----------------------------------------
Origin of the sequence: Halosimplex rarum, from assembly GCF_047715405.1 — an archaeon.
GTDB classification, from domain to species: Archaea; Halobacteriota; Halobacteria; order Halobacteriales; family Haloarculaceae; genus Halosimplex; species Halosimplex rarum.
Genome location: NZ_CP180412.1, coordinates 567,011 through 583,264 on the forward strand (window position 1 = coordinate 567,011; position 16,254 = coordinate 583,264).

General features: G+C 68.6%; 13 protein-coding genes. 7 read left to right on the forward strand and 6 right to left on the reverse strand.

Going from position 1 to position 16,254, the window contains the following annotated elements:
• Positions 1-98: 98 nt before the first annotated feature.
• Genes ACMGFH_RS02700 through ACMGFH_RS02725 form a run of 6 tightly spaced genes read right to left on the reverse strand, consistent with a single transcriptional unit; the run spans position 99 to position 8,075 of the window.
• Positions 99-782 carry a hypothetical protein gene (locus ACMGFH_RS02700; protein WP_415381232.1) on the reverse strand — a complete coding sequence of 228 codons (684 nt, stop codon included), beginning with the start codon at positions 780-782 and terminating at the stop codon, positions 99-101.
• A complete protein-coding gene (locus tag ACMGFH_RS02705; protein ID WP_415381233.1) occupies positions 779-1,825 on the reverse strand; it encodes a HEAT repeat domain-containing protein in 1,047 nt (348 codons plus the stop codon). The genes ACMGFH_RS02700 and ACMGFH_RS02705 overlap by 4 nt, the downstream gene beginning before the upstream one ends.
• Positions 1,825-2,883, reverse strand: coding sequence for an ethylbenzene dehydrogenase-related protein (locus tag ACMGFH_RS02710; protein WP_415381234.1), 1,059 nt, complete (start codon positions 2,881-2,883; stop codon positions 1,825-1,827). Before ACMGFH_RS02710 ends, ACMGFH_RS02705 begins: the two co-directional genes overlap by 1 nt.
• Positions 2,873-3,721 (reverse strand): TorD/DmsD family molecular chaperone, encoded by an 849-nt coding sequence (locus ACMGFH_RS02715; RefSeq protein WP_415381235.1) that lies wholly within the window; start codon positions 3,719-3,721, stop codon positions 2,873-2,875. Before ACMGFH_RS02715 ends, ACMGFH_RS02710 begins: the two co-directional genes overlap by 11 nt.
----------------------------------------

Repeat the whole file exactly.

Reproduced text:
Origin of the sequence: Halosimplex rarum, from assembly GCF_047715405.1 — an archaeon.
GTDB classification, from domain to species: Archaea; Halobacteriota; Halobacteria; order Halobacteriales; family Haloarculaceae; genus Halosimplex; species Halosimplex rarum.
Genome location: NZ_CP180412.1, coordinates 567,011 through 583,264 on the forward strand (window position 1 = coordinate 567,011; position 16,254 = coordinate 583,264).

General features: G+C 68.6%; 13 protein-coding genes. 7 read left to right on the forward strand and 6 right to left on the reverse strand.

Going from position 1 to position 16,254, the window contains the following annotated elements:
• Positions 1-98: 98 nt before the first annotated feature.
• Genes ACMGFH_RS02700 through ACMGFH_RS02725 form a run of 6 tightly spaced genes read right to left on the reverse strand, consistent with a single transcriptional unit; the run spans position 99 to position 8,075 of the window.
• Positions 99-782 carry a hypothetical protein gene (locus ACMGFH_RS02700; protein WP_415381232.1) on the reverse strand — a complete coding sequence of 228 codons (684 nt, stop codon included), beginning with the start codon at positions 780-782 and terminating at the stop codon, positions 99-101.
• A complete protein-coding gene (locus tag ACMGFH_RS02705; protein ID WP_415381233.1) occupies positions 779-1,825 on the reverse strand; it encodes a HEAT repeat domain-containing protein in 1,047 nt (348 codons plus the stop codon). The genes ACMGFH_RS02700 and ACMGFH_RS02705 overlap by 4 nt, the downstream gene beginning before the upstream one ends.
• Positions 1,825-2,883, reverse strand: coding sequence for an ethylbenzene dehydrogenase-related protein (locus tag ACMGFH_RS02710; protein WP_415381234.1), 1,059 nt, complete (start codon positions 2,881-2,883; stop codon positions 1,825-1,827). Before ACMGFH_RS02710 ends, ACMGFH_RS02705 begins: the two co-directional genes overlap by 1 nt.
• Positions 2,873-3,721 (reverse strand): TorD/DmsD family molecular chaperone, encoded by an 849-nt coding sequence (locus ACMGFH_RS02715; RefSeq protein WP_415381235.1) that lies wholly within the window; start codon positions 3,719-3,721, stop codon positions 2,873-2,875. Before ACMGFH_RS02715 ends, ACMGFH_RS02710 begins: the two co-directional genes overlap by 11 nt.